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Supply chain is one of almond industry’s headwinds

Proposed rules in the European Union are causing concern with American almond producers.

Todd Fitchette

January 10, 2023

3 Min Read
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From left, Sara Garcia Figuera, Prospero & Partners, Clay Hamilton, Foreign Agricultural Service, and Jonathan Hoff, Monte Vista Farming, address shipping and supply chain challenges during the recent Almond Conference in California.Todd Fitchette

Shipping and supply chain woes are not the only headwinds facing U.S. agricultural goods. Proposed rules in the European Union are causing concern with American almond producers and the federal government.

Lower maximum residue level limits and food labeling rules are among the top concerns facing U.S. almond producers, according to Sara Garcia Figuera, a technical consultant with Prospero & Partners.

Prospero & Partners began consulting with the Almond Board of California in the summer of 2021, offering timely intelligence about some of the ongoing initiatives that could affect almond imports into the European Union.

The issues stem from the EU Green Deal, an effort striving to make Europe the first climate-neutral continent. The plan is said to be an overarching roadmap for all EU policies through 2024 that aims to eliminate greenhouse gas emissions by 2050 and decouple economic growth from resource use.

The EU Green Deal covers many policy areas, she said during a panel discussion at the recent almond conference in Sacramento, Calif. Included in the plan are several farm-to-fork goals that aim to reduce food loss and waste, improve food production, processing, and distribution sustainability, and make food consumption more sustainable.

Perhaps the most controversial plan in the farm-to-fork proposal is a 50% reduction in the use of pesticides by 2030.

“This has been one of the most controversial targets because we’re already in 2022,” she said in early December.

“There’s an ambition to reduce nutrient losses by 50%, reduce the use of antimicrobials of livestock production by 50%, and then increase the overall agricultural area under organic farming to reach 25% by 2030,” she continued.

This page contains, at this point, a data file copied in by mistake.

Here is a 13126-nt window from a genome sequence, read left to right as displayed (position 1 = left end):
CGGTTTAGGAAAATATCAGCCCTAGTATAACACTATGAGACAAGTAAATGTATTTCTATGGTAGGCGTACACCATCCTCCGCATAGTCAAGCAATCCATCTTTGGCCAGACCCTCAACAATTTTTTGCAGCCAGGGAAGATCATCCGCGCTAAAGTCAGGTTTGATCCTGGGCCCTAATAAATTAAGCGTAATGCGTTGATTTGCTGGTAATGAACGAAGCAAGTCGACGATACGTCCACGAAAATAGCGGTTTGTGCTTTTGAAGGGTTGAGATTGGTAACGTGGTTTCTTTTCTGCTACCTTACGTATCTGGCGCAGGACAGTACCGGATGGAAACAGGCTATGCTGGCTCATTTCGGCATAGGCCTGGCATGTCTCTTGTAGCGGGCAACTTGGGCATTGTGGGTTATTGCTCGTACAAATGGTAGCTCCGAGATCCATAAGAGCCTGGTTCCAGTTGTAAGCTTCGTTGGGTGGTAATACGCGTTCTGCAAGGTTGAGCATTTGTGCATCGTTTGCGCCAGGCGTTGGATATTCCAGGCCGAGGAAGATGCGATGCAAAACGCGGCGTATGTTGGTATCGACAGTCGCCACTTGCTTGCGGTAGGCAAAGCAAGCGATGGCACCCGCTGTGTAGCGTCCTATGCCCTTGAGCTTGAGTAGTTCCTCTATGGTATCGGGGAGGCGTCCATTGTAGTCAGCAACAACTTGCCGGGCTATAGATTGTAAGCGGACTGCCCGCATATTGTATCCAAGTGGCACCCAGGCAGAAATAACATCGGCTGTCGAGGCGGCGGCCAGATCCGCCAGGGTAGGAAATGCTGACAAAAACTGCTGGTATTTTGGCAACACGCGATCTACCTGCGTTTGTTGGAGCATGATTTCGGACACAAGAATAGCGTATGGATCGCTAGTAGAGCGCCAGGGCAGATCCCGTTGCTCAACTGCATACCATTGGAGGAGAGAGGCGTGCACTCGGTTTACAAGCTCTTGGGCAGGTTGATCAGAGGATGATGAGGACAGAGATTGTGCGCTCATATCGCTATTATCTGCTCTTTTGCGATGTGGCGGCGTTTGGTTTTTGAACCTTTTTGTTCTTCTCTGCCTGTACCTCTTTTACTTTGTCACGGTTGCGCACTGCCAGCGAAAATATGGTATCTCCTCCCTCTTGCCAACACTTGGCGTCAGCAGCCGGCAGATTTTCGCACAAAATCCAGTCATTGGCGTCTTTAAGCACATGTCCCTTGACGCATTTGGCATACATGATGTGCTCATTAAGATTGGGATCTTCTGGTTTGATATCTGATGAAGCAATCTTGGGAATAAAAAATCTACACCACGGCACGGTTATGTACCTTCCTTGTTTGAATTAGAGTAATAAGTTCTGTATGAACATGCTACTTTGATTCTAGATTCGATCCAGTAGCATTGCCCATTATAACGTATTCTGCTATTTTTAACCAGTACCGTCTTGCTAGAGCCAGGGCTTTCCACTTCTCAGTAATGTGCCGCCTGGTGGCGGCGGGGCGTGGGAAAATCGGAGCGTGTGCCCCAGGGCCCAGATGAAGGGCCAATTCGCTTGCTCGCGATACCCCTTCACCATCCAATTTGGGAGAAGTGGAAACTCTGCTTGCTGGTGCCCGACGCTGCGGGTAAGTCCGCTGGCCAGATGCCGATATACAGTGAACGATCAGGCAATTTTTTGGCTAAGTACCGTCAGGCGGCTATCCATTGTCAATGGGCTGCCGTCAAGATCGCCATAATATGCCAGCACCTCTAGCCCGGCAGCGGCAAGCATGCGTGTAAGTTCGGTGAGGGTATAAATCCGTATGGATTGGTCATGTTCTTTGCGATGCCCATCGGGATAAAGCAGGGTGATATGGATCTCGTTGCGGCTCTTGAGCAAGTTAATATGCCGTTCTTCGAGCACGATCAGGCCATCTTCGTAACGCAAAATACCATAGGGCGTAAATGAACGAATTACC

Ideas disappointing

Clay Hamilton, associate administrator of the USDA’s Foreign Agricultural Service, called these ideas of the EU disappointing.

“The way they seem to do things in Brussels is that they come up with aspirational regulations, put them into place, lock them in, and then figure out how they’re going to work,” he said during the panel discussion.

Hamilton went on to say that USDA Secretary Tom Vilsack previous agreed that while improvements can and should take place, if these changes are not profitable for farmers, they won’t work.

“They don’t seem to focus on that in Brussels,” Hamilton said. “They’re not listening to farmers when they say this doesn’t make sense.”

Hamilton says the U.S. is trying to promote science-based decisions in Europe and elsewhere when it comes to export regulations.

“We’re trying to get not just Europe, but all countries to focus on how we can do this,” he said. “How can we be sustainable, work together to preserve the planet, and feed eight billion people? Europe is very inward-focused.”

Another issue within the EU is the “mirror clauses” the union seeks. This would require a one-size-fits-all approach to import rules across the entire EU.

Jonathan Hoff of Monte Vista Farming in Denair, Calif., said these requirements are causing confusion among his customers.

“In a lot of cases, our customers are confused about what all these regulations actually mean and how they’ll be implemented in the same way,” he said. “They’re sort of looking to us as a resource to tell a story about how we’re complying with something that doesn’t fully exist yet.”

About the Author(s)

Todd Fitchette

Associate Editor, Western Farm Press

Todd Fitchette, associate editor with Western Farm Press, spent much of his journalism career covering agriculture in California and the western United States. Aside from reporting about issues related to farm production, environmental regulations and legislative matters, he has extensive experience covering the dairy industry, western water issues and politics. His journalistic experience includes local daily and weekly newspapers, where he was recognized early in his career as an award-winning news photographer.

Fitchette is US Army veteran and a graduate of California State University, Chico. 

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